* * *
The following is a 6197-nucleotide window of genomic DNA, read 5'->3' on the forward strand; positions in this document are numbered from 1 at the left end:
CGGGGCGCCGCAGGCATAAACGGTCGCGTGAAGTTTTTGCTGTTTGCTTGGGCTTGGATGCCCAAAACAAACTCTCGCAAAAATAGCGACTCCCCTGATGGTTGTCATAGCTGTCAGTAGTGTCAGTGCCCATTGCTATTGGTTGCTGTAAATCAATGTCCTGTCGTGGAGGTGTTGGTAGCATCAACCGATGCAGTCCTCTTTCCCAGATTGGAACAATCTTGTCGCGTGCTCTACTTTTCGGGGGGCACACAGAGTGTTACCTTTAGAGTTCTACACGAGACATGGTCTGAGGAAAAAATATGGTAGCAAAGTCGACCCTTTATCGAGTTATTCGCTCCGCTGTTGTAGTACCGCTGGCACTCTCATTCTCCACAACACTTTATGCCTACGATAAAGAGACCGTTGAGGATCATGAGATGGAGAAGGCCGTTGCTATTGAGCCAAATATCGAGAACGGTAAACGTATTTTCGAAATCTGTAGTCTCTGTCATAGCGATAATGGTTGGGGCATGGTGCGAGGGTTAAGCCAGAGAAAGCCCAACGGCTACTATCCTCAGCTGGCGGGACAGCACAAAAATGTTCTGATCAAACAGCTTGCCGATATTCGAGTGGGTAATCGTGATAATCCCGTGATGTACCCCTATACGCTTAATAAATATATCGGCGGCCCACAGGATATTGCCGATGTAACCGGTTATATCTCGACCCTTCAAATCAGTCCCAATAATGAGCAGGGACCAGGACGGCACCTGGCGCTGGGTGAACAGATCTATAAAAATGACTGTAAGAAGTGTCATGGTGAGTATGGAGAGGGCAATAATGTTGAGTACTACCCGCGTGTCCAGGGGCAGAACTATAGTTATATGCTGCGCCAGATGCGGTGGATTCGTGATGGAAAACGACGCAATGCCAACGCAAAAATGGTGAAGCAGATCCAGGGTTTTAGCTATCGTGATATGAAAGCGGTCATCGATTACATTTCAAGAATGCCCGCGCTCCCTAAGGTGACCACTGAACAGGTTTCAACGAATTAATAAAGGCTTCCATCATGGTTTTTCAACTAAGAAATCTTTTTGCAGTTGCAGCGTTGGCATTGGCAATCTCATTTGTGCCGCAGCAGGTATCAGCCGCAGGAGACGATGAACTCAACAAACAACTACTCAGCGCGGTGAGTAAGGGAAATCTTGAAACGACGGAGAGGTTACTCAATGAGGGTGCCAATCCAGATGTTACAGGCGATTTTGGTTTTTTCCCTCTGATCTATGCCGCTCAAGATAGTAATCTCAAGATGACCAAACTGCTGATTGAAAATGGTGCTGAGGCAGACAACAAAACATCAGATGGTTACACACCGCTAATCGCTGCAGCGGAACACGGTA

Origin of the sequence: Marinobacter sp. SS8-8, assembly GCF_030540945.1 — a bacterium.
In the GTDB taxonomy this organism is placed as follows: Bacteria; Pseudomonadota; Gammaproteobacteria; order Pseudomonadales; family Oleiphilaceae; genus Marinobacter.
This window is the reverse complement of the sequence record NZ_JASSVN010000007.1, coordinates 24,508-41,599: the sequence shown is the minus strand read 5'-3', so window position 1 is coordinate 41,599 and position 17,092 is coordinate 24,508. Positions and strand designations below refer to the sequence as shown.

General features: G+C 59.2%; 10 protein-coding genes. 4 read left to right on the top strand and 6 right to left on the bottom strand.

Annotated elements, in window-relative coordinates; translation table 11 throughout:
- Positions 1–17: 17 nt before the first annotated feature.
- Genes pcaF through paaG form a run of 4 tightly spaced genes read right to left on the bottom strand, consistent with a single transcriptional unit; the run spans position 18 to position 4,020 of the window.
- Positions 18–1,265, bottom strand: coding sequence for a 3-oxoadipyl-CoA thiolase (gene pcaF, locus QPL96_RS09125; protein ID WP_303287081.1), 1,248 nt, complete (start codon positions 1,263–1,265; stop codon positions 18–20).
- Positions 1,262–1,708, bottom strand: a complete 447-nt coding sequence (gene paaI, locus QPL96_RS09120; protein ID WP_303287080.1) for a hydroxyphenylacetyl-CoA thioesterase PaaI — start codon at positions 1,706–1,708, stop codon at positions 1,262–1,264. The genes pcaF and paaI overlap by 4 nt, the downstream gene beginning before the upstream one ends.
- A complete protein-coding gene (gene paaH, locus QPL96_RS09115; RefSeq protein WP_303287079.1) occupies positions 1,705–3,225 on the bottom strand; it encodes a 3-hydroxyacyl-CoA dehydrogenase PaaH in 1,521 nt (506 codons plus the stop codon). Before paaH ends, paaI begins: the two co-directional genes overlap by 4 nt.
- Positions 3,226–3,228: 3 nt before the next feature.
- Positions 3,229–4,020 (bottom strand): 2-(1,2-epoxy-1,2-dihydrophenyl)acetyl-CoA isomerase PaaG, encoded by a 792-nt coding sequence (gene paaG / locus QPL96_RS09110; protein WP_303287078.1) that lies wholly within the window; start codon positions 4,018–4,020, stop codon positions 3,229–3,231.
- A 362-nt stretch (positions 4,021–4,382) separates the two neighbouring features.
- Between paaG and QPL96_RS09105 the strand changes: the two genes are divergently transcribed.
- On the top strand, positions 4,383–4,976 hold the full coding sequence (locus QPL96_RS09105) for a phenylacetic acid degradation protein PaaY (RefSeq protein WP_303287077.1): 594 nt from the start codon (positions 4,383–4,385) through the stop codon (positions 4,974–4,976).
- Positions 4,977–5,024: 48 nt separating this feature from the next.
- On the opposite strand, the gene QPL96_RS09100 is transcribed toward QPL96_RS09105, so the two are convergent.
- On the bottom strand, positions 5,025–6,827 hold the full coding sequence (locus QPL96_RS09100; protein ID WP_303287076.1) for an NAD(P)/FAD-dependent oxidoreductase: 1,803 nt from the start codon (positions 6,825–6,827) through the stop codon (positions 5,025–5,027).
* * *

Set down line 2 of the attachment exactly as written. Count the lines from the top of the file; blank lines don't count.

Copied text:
CGGGGCGCCGCAGGCATAAACGGTCGCGTGAAGTTTTTGCTGTTTGCTTGGGCTTGGATGCCCAAAACAAACTCTCGCAAAAATAGCGACTCCCCTGATGGTTGTCATAGCTGTCAGTAGTGTCAGTGCCCATTGCTATTGGTTGCTGTAAATCAATGTCCTGTCGTGGAGGTGTTGGTAGCATCAACCGATGCAGTCCTCTTTCCCAGATTGGAACAATCTTGTCGCGTGCTCTACTTTTCGGGGGGCACACAGAGTGTTACCTTTAGAGTTCTACACGAGACATGGTCTGAGGAAAAAATATGGTAGCAAAGTCGACCCTTTATCGAGTTATTCGCTCCGCTGTTGTAGTACCGCTGGCACTCTCATTCTCCACAACACTTTATGCCTACGATAAAGAGACCGTTGAGGATCATGAGATGGAGAAGGCCGTTGCTATTGAGCCAAATATCGAGAACGGTAAACGTATTTTCGAAATCTGTAGTCTCTGTCATAGCGATAATGGTTGGGGCATGGTGCGAGGGTTAAGCCAGAGAAAGCCCAACGGCTACTATCCTCAGCTGGCGGGACAGCACAAAAATGTTCTGATCAAACAGCTTGCCGATATTCGAGTGGGTAATCGTGATAATCCCGTGATGTACCCCTATACGCTTAATAAATATATCGGCGGCCCACAGGATATTGCCGATGTAACCGGTTATATCTCGACCCTTCAAATCAGTCCCAATAATGAGCAGGGACCAGGACGGCACCTGGCGCTGGGTGAACAGATCTATAAAAATGACTGTAAGAAGTGTCATGGTGAGTATGGAGAGGGCAATAATGTTGAGTACTACCCGCGTGTCCAGGGGCAGAACTATAGTTATATGCTGCGCCAGATGCGGTGGATTCGTGATGGAAAACGACGCAATGCCAACGCAAAAATGGTGAAGCAGATCCAGGGTTTTAGCTATCGTGATATGAAAGCGGTCATCGATTACATTTCAAGAATGCCCGCGCTCCCTAAGGTGACCACTGAACAGGTTTCAACGAATTAATAAAGGCTTCCATCATGGTTTTTCAACTAAGAAATCTTTTTGCAGTTGCAGCGTTGGCATTGGCAATCTCATTTGTGCCGCAGCAGGTATCAGCCGCAGGAGACGATGAACTCAACAAACAACTACTCAGCGCGGTGAGTAAGGGAAATCTTGAAACGACGGAGAGGTTACTCAATGAGGGTGCCAATCCAGATGTTACAGGCGATTTTGGTTTTTTCCCTCTGATCTATGCCGCTCAAGATAGTAATCTCAAGATGACCAAACTGCTGATTGAAAATGGTGCTGAGGCAGACAACAAAACATCAGATGGTTACACACCGCTAATCGCTGCAGCGGAACACGGTA